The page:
• In the beginning, God created the heavens and the earth
  • Adam and Eve
  • Noah
  • Abraham
  • Isaac
  • Jacob
  • c.1800 B.C. The death of Joseph
  • c.1445 B.C. The Exodus from Egypt
  • c.1405 B.C. The death of Moses. The books of Genesis, Exodus, and Leviticus were written by Moses sometime between the Exodus and his death. Numbers and Deuteronomy were written during Moses's last days. Deuteronomy includes his farewell address, and an account of his death.
  • c.1400 B.C. The conquest of the Promised Land. The book of Joshua contains eyewitness accounts, so it was written around this time.
  • c.1380-1050 B.C. - The period of the Judges
Israel and Judah
c.1050 - 1010 B.C. Saul
c.1010 - 970 B.C. David
c.970 - 931 B.C. Solomon
c.960 B.C. The construction of the temple in Jerusalem
c.931 B.C. Rehoboam becomes king. The northern tribes revolt and the kingdom is divided. From here on, the northern tribes are called Israel and the southern tribes are called Judah. Now Jeroboam is king of Israel, and Rehoboam is king of Judah.
Israel (northern kingdom) Judah (southern kingdom)
c.931 - 910 B.C. Jeroboam c.931 - 914 B.C.
c.914 - 912 B.C.
c.909 B.C.
c.909 - 886 B.C.
c.885 B.C.
c.885 B.C.
c.911 - 871 B.C. Asa
c.885 - 874 B.C.
c.873 - 853 B.C.
c.853 - 852 B.C.
c.871 - 848 B.C. Jehoshaphat
c.850 B.C. - The death of Elijah, prophet in Israel
c.852 - 841 B.C. Jehoram c.848 - 841 B.C. Jehoram
c.842 - 813 B.C. Jehu c.841 B.C.
c.840 - 835 B.C.
Athaliah (queen)
c.813 - 797 B.C. Jehoahaz c.835 - 796 B.C. Joash
c.797 - 782 B.C. Jehoash c.796 - 767 B.C. Amaziah
c.793-740 B.C. - The ministry of Amos in both kingdoms
c.793-753 B.C. - Jonah lived during Jeroboam II's reign, and ministered to Ninevah, the capital of Assyria
c.793 - 753 B.C.
c.753 B.C.
c.753 B.C.
Jeroboam II
c.767 - 739 B.C. Uzziah
c.750-700 B.C. - The ministry of Micah
c.740-700 B.C. - The ministry of Isaiah in Judah
c.747 - 742 B.C.
c.742 - 740 B.C.
c.739 - 734 B.C. Jotham
c.740 - 731 B.C.
c.731 - 722 B.C.
c.734 - 728 B.C.
c.728 - 699 B.C.
c.722 B.C. - The ministry of Hosea in Israel
c.722 B.C. - The nation of Israel is destroyed by Assyria
  • c.699 - 643 B.C. - Manasseh
  • c.650 B.C. - Nahum preaches to Ninevah. They do not repent.
  • c.642 - 640 B.C. - Amon
  • c.640-615 B.C. - Habakkuk is written
  • c.640 - 609 B.C. - The reforms of King Josiah. Zephaniah is written during this period.
  • 627-586 B.C. - The ministry of Jeremiah
  • 612 B.C. - Ninevah, the capital of Assyria, falls to Babylon.
  • c.609 B.C. - Jehoahaz
  • c.609 - 598 B.C. - Jehoiakim
  • 605 B.C. - The Babylonian conquest of Judah begins. Daniel is exiled, and serves in the Babylonian king's court.
  • 597 B.C. - Ezekial is exiled to Babylon and begins his prophetic ministry, which lasts at least 23 years
  • c.597 B.C. - Jehoiachin
  • c.597 - 587 B.C. - Zedekiah
  • 586 B.C. - The fall of Jerusalem and the beginning of the Babylonian captivity. The event is commemorated in Lamentations. Obadiah writes his prophesy against the Edomites, who had helped Babylon against the Israelites.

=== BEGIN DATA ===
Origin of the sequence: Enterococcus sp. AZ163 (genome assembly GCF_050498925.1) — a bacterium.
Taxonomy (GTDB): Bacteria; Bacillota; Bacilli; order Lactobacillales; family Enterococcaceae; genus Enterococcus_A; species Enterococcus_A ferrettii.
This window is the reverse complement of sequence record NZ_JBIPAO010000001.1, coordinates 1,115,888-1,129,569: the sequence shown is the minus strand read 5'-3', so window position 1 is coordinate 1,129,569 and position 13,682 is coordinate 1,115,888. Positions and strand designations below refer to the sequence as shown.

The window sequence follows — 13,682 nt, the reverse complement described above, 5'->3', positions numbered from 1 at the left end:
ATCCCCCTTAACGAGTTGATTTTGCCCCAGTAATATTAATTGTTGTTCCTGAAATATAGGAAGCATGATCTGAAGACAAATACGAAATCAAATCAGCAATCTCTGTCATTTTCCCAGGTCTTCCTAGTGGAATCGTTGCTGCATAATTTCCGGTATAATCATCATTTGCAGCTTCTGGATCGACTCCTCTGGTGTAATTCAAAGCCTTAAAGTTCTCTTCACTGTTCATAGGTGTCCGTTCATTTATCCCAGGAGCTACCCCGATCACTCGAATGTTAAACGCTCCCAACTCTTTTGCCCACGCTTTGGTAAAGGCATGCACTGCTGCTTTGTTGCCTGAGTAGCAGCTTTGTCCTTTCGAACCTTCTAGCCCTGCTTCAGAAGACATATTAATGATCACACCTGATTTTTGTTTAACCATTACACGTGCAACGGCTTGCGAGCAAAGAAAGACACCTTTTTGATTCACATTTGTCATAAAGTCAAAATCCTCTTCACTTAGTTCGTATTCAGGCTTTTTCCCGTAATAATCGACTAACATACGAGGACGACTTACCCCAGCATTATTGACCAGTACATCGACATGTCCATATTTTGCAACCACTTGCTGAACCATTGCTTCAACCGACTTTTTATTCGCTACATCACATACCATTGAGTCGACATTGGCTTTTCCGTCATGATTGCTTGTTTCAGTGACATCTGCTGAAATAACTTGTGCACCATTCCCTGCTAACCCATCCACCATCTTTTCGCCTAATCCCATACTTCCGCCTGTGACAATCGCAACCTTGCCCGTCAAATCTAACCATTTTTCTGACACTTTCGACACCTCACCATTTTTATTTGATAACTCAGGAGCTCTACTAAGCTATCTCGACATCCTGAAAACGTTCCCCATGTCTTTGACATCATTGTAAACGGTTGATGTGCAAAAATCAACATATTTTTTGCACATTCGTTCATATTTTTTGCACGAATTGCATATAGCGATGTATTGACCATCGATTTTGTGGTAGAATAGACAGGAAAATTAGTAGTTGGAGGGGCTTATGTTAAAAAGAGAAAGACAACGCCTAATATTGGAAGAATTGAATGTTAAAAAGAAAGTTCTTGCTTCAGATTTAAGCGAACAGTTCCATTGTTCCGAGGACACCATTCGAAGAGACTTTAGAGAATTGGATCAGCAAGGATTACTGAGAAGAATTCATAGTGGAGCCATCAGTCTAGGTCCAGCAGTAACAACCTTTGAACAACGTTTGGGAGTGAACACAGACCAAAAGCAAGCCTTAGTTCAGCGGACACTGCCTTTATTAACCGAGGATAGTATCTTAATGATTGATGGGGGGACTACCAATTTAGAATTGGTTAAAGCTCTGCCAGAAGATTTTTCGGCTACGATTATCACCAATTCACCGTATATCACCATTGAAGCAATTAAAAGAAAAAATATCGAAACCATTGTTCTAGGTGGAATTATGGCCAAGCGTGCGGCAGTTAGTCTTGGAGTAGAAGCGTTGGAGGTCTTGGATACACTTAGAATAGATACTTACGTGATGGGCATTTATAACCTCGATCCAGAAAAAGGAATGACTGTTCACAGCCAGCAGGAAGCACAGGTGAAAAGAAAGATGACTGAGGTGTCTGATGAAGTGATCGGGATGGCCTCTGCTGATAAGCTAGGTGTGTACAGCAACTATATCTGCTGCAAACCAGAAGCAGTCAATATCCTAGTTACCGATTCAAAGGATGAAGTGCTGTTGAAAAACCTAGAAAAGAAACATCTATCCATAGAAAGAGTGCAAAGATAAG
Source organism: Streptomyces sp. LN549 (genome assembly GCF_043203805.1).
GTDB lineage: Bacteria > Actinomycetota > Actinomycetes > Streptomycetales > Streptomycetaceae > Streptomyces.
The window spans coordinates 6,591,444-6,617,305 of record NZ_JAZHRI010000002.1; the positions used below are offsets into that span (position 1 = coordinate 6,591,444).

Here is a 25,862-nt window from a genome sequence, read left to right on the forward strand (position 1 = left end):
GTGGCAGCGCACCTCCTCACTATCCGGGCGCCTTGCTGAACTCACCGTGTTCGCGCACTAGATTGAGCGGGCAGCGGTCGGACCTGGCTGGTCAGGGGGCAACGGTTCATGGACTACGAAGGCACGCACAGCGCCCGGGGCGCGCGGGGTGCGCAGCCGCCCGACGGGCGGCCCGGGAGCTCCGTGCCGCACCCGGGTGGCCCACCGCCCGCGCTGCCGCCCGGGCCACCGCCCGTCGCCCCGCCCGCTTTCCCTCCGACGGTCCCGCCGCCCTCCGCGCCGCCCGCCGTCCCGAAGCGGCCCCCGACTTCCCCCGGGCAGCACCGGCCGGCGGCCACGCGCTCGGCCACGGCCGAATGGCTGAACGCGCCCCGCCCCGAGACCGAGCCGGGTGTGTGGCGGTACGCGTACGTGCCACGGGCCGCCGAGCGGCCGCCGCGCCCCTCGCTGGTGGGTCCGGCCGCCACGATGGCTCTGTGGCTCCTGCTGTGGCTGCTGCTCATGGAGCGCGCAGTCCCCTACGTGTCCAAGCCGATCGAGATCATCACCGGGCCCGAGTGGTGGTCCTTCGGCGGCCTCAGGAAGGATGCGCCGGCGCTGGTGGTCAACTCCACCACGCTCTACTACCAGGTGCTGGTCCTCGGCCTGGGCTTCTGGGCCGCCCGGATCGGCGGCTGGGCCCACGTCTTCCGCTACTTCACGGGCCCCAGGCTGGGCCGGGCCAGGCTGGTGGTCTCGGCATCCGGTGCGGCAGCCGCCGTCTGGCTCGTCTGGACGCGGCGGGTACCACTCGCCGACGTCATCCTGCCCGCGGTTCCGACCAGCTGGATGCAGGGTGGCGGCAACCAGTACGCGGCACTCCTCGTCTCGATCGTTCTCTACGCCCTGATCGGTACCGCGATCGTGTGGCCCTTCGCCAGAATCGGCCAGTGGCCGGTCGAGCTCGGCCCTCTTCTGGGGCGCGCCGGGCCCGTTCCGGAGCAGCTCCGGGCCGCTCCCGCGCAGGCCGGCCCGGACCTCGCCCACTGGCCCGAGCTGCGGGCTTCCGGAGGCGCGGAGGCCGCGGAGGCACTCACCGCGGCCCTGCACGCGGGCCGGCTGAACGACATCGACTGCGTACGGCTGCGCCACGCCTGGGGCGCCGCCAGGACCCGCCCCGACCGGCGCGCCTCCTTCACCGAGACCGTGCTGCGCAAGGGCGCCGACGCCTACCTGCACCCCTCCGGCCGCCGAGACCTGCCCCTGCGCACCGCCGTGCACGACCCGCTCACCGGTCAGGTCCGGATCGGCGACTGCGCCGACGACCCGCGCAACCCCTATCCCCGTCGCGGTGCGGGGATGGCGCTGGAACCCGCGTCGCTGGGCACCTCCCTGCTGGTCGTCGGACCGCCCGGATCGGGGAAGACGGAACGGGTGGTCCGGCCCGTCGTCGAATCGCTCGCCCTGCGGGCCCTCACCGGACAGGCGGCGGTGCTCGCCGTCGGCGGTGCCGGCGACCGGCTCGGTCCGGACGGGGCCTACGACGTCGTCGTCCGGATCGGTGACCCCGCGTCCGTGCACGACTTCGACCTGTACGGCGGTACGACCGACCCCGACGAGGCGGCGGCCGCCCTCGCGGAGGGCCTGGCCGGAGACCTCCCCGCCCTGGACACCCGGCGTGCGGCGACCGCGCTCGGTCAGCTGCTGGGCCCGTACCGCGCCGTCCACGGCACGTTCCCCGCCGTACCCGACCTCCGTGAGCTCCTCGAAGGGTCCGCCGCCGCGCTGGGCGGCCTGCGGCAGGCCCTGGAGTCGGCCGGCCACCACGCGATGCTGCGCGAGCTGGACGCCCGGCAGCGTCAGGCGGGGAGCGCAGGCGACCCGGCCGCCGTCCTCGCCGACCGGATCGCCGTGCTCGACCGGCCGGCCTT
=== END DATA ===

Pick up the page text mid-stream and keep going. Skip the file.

• 539 B.C. - Babylon defeated by Persia. Daniel given a position in Persia's court.
  • 538 B.C. - The people of Judah begin their return from exile in Babylon. Soon thereafter, 1 and 2 Chronicles is written, covering the history of Judah for the previous 500 years.
  • 515 B.C. - The temple is rebuilt, at the urging of Haggai and Zechariah. Malachi writes shortly thereafter.
  • 480 B.C. - Esther, a Jewish exile in Persia, becomes queen of the Persian Empire
  • 458 B.C. - Another group of exiles returns, led by Ezra
  • 445 B.C. - The last group of exiles returns with Nehemiah, and they rebuild the wall of Jerusalem

Dates are taken from the book introductions in the English Standard Version Classic Reference Bible. I also used this chronology for dates of kings. Where there was a conflict with the ESV, I went with the ESV. This causes some gaps. There are several competing chronologies for the kings, but the farthest they are ever off from each other is about 10 years. I'm attempting to provide an overall view and a feeling for the order of events, so this is fine for my purposes. The dates marked with a "c." are approximate. The ones without that mark are more certain.

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The contributors apply their proven scholarly expertise and wide experience as teachers to illumine understanding of the Old Testament and present the results of the best recent research in an interesting manner.

Each commentary opens with an introduction to the biblical book, looking especially at questions concerning its background, authorship, date, purpose, structure, and theology. A select bibliography also points readers to resources for their own study. The author's own translation from the original Hebrew forms the basis of the commentary proper. Verse-by-verse comments nicely balance in-depth discussions of technical matters---textual criticism, critical problems, and so on---with exposition of the biblical writer's theology and its implications for the life of faith today. A scholarly series.